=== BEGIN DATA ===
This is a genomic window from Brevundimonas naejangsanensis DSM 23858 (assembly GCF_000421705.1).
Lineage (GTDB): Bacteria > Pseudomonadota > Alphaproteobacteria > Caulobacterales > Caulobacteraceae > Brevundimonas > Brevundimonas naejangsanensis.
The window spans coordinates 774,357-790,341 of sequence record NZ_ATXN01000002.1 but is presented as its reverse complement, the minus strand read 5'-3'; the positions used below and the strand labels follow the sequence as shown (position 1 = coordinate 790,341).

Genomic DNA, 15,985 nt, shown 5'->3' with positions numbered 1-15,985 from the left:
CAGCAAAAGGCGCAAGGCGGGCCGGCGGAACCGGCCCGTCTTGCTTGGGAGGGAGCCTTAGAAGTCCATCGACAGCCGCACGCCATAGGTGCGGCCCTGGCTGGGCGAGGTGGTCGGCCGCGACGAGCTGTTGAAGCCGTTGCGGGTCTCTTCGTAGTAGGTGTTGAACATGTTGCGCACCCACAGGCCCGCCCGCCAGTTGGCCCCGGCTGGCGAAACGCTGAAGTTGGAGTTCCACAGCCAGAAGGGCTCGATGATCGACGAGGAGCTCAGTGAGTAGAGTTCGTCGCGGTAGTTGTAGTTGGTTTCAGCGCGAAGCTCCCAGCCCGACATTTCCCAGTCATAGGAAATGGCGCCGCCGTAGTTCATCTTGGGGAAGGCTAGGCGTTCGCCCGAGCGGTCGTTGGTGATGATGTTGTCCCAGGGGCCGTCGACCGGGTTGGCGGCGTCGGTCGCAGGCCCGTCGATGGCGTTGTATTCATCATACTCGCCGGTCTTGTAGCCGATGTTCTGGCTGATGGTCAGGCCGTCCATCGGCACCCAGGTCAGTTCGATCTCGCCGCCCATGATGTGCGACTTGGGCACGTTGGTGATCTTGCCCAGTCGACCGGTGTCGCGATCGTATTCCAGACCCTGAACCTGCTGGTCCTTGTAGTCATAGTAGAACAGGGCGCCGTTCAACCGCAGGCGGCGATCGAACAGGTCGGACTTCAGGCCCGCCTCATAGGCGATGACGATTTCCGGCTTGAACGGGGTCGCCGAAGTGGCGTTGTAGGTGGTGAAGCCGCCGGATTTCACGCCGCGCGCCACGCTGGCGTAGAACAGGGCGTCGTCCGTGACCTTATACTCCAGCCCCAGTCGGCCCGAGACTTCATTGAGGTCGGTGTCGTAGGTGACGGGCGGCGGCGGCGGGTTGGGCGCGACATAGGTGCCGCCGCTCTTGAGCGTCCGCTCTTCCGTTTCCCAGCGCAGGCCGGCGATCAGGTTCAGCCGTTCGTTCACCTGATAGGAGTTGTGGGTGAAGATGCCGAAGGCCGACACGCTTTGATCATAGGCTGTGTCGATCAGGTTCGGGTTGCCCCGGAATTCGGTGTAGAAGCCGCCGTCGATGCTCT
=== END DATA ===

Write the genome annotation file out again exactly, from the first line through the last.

This is a genomic window from Brevundimonas naejangsanensis DSM 23858 (assembly GCF_000421705.1).
Lineage (GTDB): Bacteria > Pseudomonadota > Alphaproteobacteria > Caulobacterales > Caulobacteraceae > Brevundimonas > Brevundimonas naejangsanensis.
The window spans coordinates 774,357-790,341 of sequence record NZ_ATXN01000002.1 but is presented as its reverse complement, the minus strand read 5'-3'; the positions used below and the strand labels follow the sequence as shown (position 1 = coordinate 790,341).

Genomic DNA, 15,985 nt, shown 5'->3' with positions numbered 1-15,985 from the left:
CAGCAAAAGGCGCAAGGCGGGCCGGCGGAACCGGCCCGTCTTGCTTGGGAGGGAGCCTTAGAAGTCCATCGACAGCCGCACGCCATAGGTGCGGCCCTGGCTGGGCGAGGTGGTCGGCCGCGACGAGCTGTTGAAGCCGTTGCGGGTCTCTTCGTAGTAGGTGTTGAACATGTTGCGCACCCACAGGCCCGCCCGCCAGTTGGCCCCGGCTGGCGAAACGCTGAAGTTGGAGTTCCACAGCCAGAAGGGCTCGATGATCGACGAGGAGCTCAGTGAGTAGAGTTCGTCGCGGTAGTTGTAGTTGGTTTCAGCGCGAAGCTCCCAGCCCGACATTTCCCAGTCATAGGAAATGGCGCCGCCGTAGTTCATCTTGGGGAAGGCTAGGCGTTCGCCCGAGCGGTCGTTGGTGATGATGTTGTCCCAGGGGCCGTCGACCGGGTTGGCGGCGTCGGTCGCAGGCCCGTCGATGGCGTTGTATTCATCATACTCGCCGGTCTTGTAGCCGATGTTCTGGCTGATGGTCAGGCCGTCCATCGGCACCCAGGTCAGTTCGATCTCGCCGCCCATGATGTGCGACTTGGGCACGTTGGTGATCTTGCCCAGTCGACCGGTGTCGCGATCGTATTCCAGACCCTGAACCTGCTGGTCCTTGTAGTCATAGTAGAACAGGGCGCCGTTCAACCGCAGGCGGCGATCGAACAGGTCGGACTTCAGGCCCGCCTCATAGGCGATGACGATTTCCGGCTTGAACGGGGTCGCCGAAGTGGCGTTGTAGGTGGTGAAGCCGCCGGATTTCACGCCGCGCGCCACGCTGGCGTAGAACAGGGCGTCGTCCGTGACCTTATACTCCAGCCCCAGTCGGCCCGAGACTTCATTGAGGTCGGTGTCGTAGGTGACGGGCGGCGGCGGCGGGTTGGGCGCGACATAGGTGCCGCCGCTCTTGAGCGTCCGCTCTTCCGTTTCCCAGCGCAGGCCGGCGATCAGGTTCAGCCGTTCGTTCACCTGATAGGAGTTGTGGGTGAAGATGCCGAAGGCCGACACGCTTTGATCATAGGCTGTGTCGATCAGGTTCGGGTTGCCCCGGAATTCGGTGTAGAAGCCGCCGTCGATGCTCT